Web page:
Professional Level Training Program

The Circus Maine Professional Level Training Program is now accepting video applications for the 2017 year.

Please upload a 3-5 minute video either Vimeo or Youtube and send the link into corytabino@circusmaine.org  Video criteria below:
Dress Code: Students must wear close fitting gym clothing allowing them to perform movements easily and safely.
Presentation: Students must stand directly in front of the camera and state their first and last name.  Please perform movements sideways to the camera. Students are not required to perform movements that they are not proficient at.
Content: Please follow this link for audition content.

FOUNDATIONS & FUNDAMENTALS PROGRAM

FFP is a program designed for adults and select teenagers who are interested in developing a foundation in the Circus Arts with the intention of becoming professional circus performers.  Ideal candidates are those with a prior history in physical disciplines such as Circus, Gymnastics, Parkour, Martial Arts, and/or Dance. A minimum commitment of six months is mandatory for this program at which point evaluation will be made of the students abilities. Based upon the evaluation the student can apply to specialize in a discipline in the Apprenticeship Program

This program runs three days a week, four hours a day. Daily classes in the following disciplines are offered:

  • Trampoline/Tumbling
  • Physical Theater
  • Handbalancing
  • Pair Acrobatics
  • Conditioning
  • Flexibility
  • Dance

APPRENTICESHIP PROGRAM

The Apprenticeship Program is designed for talented students who have committed at least 6 months to the Foundations and Fundamentals Program. In addition to attending the FFP program three days a week, another 4 hours of private lessons per week will be added with a coach in their discipline of choice.

Currently we have the following Apprenticeships available:

  • Aerial Straps
  • Handbalancing
CLOWN

In this CLOWN intensive, students will learn how to create characters through movement, improvisation, mask, imitation, costume, and memory. As students investigate character, the search for their own, personal clown(s) begins. In working with variety skills (juggling, magic, mime, etc.) and with Slapstick or Physical Comedy skills, we find the tools of the Clown that will enable performers to present an altered or skewed reality which is conducive to presenting the Clown’s perspective to an audience. Think of these skills as a fun-house mirror. The Clown’s mask, generally a red nose, is a powerful tool in the same manner as the hard-earned skills. Much time will go into training the body in using masks of many kinds. What starts as a tool in teaching actors to move, becomes the portal through which the clown is exposed. The Clown Nose is as mystical as any religious artifact, and as difficult to comprehend, and as easy to abuse. We will consider Costume as well, with an understanding that Costume is an extension of the Mask.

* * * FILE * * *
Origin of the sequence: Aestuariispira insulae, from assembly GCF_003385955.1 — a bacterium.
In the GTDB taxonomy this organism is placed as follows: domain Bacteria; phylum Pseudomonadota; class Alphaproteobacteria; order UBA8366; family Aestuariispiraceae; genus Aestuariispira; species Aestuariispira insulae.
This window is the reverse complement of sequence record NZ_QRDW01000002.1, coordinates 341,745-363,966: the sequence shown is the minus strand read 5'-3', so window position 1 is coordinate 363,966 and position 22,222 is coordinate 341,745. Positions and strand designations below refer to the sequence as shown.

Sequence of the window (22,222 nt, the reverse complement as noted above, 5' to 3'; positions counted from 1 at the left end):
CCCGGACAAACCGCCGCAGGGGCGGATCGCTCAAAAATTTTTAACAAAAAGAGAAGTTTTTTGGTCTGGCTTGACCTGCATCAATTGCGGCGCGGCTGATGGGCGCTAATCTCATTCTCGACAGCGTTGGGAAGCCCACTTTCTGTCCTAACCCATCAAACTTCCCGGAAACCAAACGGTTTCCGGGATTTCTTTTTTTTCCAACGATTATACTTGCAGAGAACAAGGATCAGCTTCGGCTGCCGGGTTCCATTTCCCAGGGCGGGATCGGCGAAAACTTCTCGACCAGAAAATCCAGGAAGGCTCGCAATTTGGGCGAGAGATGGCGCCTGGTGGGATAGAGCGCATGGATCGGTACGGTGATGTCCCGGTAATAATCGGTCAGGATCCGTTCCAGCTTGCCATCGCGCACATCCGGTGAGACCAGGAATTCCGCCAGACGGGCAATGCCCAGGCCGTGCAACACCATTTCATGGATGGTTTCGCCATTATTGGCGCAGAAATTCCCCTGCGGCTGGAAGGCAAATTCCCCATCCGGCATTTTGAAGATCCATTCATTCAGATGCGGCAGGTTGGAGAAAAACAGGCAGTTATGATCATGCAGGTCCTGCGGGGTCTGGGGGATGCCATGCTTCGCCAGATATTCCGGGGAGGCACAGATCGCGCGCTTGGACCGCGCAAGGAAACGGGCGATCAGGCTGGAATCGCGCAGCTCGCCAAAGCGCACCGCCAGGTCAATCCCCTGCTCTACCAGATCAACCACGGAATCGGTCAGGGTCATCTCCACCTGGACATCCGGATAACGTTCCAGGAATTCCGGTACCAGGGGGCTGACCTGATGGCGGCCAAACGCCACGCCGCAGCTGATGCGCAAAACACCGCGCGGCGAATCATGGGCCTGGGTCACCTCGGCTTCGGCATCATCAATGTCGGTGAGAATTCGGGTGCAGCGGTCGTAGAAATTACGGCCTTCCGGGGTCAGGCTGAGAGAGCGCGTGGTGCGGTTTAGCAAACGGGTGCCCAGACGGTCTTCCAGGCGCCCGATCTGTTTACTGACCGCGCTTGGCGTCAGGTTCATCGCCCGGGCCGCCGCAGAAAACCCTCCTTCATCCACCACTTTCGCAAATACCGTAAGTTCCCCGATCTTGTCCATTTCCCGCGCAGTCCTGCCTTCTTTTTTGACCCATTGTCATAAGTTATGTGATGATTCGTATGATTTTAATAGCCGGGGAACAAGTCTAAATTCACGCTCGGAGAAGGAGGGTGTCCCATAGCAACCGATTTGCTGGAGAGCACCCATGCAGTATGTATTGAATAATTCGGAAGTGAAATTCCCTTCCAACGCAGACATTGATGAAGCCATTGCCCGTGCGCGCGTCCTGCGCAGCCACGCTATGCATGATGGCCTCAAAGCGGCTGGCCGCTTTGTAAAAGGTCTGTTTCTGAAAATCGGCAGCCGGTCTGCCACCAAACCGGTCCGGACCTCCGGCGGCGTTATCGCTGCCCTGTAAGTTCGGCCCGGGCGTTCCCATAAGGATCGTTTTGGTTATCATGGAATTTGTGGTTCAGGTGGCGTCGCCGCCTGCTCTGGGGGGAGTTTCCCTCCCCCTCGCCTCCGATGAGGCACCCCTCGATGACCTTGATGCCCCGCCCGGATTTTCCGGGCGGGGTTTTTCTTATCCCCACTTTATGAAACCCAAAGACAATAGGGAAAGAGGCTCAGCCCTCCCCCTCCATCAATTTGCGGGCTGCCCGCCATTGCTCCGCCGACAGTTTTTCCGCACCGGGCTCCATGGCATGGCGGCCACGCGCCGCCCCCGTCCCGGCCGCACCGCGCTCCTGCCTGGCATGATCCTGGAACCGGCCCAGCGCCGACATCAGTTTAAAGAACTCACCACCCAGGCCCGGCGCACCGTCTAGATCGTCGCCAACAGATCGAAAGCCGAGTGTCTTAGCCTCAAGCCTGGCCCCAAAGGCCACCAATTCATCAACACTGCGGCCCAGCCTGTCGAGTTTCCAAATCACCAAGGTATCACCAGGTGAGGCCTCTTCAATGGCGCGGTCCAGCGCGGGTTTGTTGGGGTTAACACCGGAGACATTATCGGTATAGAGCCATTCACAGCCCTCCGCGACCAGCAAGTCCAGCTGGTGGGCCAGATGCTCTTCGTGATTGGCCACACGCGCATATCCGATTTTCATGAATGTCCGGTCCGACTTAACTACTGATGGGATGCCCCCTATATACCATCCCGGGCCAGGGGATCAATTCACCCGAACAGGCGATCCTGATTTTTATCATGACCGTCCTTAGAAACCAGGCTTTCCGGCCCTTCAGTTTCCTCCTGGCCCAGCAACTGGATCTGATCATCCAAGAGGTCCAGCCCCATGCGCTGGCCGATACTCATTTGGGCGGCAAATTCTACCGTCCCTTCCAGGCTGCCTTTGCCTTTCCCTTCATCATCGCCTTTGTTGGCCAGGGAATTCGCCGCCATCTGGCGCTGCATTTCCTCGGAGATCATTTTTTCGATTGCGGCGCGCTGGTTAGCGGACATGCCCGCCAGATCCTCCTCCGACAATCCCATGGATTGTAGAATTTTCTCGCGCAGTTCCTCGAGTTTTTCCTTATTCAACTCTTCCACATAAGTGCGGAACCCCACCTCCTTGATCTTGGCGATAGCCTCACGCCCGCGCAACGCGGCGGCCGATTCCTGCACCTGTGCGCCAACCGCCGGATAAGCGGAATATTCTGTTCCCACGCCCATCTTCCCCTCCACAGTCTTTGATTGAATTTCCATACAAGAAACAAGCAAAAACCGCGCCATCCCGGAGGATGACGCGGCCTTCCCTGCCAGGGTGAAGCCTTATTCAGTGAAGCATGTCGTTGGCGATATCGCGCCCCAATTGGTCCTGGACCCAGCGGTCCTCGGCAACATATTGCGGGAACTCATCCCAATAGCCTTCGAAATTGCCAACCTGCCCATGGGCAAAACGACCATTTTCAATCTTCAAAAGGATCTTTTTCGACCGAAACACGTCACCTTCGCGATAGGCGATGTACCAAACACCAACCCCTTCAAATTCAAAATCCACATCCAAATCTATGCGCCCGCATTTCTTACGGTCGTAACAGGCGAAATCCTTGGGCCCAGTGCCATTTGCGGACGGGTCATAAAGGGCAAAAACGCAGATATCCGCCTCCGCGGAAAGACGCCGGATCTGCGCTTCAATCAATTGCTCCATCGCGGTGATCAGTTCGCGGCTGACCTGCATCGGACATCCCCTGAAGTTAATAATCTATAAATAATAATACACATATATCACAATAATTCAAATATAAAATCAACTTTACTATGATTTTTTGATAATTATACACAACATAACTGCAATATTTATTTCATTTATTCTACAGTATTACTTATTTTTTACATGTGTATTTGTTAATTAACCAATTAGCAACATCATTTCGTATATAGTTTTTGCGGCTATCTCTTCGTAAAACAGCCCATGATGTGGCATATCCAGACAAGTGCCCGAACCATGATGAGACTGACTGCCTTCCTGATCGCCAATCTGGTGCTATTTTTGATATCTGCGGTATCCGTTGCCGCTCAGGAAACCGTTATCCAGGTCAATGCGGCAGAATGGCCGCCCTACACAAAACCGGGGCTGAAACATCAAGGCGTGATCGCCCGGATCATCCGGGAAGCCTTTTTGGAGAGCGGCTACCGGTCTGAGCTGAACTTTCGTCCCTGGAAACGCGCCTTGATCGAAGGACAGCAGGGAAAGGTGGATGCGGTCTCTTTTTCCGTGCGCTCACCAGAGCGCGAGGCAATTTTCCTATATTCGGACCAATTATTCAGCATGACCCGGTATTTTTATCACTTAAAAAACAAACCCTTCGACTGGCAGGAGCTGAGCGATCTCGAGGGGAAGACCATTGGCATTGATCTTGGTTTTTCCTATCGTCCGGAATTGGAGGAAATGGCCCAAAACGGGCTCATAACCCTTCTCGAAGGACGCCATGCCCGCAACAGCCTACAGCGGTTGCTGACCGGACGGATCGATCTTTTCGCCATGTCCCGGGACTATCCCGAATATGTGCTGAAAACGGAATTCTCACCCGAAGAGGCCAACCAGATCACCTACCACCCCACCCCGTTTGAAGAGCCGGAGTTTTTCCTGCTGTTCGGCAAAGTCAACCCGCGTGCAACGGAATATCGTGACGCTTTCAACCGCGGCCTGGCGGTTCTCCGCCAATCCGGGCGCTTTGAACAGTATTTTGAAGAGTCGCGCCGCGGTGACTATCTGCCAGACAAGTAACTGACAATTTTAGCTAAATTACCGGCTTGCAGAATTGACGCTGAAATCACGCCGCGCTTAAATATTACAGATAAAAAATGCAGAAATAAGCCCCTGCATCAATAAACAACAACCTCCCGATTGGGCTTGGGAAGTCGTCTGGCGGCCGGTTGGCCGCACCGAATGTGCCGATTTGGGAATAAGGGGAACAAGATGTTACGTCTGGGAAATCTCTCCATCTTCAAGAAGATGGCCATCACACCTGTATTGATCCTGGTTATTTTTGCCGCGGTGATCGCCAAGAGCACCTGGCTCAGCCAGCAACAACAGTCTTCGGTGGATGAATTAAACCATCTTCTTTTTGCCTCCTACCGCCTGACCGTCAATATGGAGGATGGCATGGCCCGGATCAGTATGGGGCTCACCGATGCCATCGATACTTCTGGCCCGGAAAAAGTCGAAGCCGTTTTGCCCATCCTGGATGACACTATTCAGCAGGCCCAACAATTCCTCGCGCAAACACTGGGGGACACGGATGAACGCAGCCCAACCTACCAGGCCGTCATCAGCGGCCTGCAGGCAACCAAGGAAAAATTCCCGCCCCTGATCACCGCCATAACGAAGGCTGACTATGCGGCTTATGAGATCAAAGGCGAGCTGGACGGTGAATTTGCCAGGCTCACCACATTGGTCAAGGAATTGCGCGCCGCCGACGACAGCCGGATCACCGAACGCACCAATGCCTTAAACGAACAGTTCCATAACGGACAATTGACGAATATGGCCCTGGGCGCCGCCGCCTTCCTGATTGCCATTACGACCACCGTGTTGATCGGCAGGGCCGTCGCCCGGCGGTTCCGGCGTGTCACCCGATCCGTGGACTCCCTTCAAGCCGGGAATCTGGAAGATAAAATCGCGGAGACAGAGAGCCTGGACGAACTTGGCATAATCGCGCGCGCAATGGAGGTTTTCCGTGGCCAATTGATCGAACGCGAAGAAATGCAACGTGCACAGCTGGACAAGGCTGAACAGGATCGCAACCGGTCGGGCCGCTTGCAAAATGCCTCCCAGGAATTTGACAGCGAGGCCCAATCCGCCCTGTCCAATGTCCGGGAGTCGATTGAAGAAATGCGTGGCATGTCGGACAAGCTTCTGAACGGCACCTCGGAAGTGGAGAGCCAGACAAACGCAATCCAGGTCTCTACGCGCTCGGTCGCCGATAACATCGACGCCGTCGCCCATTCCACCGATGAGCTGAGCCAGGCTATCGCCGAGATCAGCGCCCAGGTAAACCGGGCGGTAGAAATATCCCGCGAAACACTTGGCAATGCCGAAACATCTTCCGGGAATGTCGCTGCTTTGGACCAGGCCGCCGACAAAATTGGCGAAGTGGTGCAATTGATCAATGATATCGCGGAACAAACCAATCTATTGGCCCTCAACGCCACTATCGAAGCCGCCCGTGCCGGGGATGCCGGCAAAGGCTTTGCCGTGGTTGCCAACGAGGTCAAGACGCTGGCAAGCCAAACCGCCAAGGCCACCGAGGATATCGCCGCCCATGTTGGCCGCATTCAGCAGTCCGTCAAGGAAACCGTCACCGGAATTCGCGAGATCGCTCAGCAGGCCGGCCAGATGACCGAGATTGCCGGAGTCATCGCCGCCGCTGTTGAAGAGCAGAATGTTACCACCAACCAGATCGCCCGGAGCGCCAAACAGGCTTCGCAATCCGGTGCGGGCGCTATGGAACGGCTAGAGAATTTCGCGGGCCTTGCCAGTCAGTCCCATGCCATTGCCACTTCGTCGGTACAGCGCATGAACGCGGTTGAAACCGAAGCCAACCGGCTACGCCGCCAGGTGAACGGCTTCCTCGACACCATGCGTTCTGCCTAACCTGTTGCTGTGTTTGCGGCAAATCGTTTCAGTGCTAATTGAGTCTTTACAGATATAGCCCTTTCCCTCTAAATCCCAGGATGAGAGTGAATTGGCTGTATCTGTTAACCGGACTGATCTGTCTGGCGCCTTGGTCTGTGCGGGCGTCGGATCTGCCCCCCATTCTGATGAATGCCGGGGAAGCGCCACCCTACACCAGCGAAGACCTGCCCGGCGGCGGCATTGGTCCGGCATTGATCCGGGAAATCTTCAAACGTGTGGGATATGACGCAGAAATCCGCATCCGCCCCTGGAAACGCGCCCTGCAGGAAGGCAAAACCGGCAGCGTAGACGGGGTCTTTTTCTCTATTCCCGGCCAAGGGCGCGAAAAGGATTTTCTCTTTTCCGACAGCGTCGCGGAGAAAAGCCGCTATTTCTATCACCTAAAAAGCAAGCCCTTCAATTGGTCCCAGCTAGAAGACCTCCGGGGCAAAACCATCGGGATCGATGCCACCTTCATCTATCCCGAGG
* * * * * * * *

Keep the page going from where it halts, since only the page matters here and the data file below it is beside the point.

Class activities will be drawn from the following:

  • Warm-ups. Stretching, strengthening, tumbling, loosening joints, and rolling on the floor.
  • Skills. Balancing, juggling, magic, mime.
  • Slapstick. Stage combat for clowns. Physical Comedy has a language all it’s own.
  • Character. Movement improvisation designed to help create physical characters.
  • Timing. What’s the secret of Comedy? And more importantly, how do I develop mine?
  • Mask. Neutral, body, Commedia, found, character, make-up, and many other forms of Mask will be explored through trial and error and success.
  • Props. Students will learn about the use, selection, creation, and care of Props.
  • Research. What was funny? What is funny? What will be funny?
  • Creation. How do we create a “clown” routine or act?
  • Improvisation. The ability to improvise varies among all people. Anyone who remembers how to play can improvise. And like most skills, practice will lead to an increased ability. The improvisational skills that we focus on are based in movement. By taking the voice out of the equation in trying to convey a thought or idea, the actor’s constant tool, the body, must invent and improvise in ways that are not unknown, but perhaps unfamiliar. Move like a squirrel. Stand like a tree. Tell me what your day was like.

Contact Michael Trautman at michaeltrautman@circusmaine.org for more information.